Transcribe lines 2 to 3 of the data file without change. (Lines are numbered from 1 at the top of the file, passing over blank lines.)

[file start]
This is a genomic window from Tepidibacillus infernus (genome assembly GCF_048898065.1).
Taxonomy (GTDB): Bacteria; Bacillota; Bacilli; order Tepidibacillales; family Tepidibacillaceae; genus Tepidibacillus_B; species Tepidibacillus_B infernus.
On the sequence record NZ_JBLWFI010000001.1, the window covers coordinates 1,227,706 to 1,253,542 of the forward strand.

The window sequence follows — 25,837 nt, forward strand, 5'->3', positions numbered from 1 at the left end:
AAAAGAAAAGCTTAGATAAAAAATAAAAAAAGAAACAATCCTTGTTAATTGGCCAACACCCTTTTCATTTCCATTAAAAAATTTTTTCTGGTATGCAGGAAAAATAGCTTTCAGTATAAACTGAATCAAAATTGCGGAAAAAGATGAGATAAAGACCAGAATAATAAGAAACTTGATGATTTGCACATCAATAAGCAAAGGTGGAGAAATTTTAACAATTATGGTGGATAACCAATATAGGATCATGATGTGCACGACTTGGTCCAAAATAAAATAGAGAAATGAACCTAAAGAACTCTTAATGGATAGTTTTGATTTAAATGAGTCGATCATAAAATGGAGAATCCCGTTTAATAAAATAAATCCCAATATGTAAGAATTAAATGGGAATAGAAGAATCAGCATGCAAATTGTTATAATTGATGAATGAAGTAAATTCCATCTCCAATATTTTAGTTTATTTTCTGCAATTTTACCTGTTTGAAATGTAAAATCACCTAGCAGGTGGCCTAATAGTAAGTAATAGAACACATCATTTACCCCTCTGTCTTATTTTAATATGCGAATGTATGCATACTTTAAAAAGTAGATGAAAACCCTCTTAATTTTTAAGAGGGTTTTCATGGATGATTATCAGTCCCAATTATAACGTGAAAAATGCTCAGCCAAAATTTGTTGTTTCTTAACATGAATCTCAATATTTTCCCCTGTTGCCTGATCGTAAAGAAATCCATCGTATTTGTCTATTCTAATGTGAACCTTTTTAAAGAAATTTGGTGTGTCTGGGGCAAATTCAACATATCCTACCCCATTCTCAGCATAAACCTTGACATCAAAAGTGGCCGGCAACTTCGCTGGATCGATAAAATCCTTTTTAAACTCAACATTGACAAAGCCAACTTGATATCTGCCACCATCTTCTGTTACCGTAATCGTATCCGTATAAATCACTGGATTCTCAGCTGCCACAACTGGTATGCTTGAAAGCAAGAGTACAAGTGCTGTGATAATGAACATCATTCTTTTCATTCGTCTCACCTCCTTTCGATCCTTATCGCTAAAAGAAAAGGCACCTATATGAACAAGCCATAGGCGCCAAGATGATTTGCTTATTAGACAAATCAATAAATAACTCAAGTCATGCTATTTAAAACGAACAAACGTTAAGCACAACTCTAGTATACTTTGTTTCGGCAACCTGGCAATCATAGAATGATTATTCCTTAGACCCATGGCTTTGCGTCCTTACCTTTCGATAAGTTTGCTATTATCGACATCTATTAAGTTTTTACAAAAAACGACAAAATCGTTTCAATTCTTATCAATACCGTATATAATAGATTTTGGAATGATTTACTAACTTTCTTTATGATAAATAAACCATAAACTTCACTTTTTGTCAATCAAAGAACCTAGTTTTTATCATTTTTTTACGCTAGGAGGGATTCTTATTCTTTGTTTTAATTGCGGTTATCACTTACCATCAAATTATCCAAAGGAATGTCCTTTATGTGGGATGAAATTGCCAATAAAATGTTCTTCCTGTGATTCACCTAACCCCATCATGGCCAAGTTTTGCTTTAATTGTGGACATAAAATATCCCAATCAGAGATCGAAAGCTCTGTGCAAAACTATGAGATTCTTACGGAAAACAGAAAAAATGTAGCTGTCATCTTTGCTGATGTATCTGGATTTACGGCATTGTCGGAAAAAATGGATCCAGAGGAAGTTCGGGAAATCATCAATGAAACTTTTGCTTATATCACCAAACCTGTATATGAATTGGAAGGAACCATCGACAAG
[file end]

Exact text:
Taxonomy (GTDB): Bacteria; Bacillota; Bacilli; order Tepidibacillales; family Tepidibacillaceae; genus Tepidibacillus_B; species Tepidibacillus_B infernus.
On the sequence record NZ_JBLWFI010000001.1, the window covers coordinates 1,227,706 to 1,253,542 of the forward strand.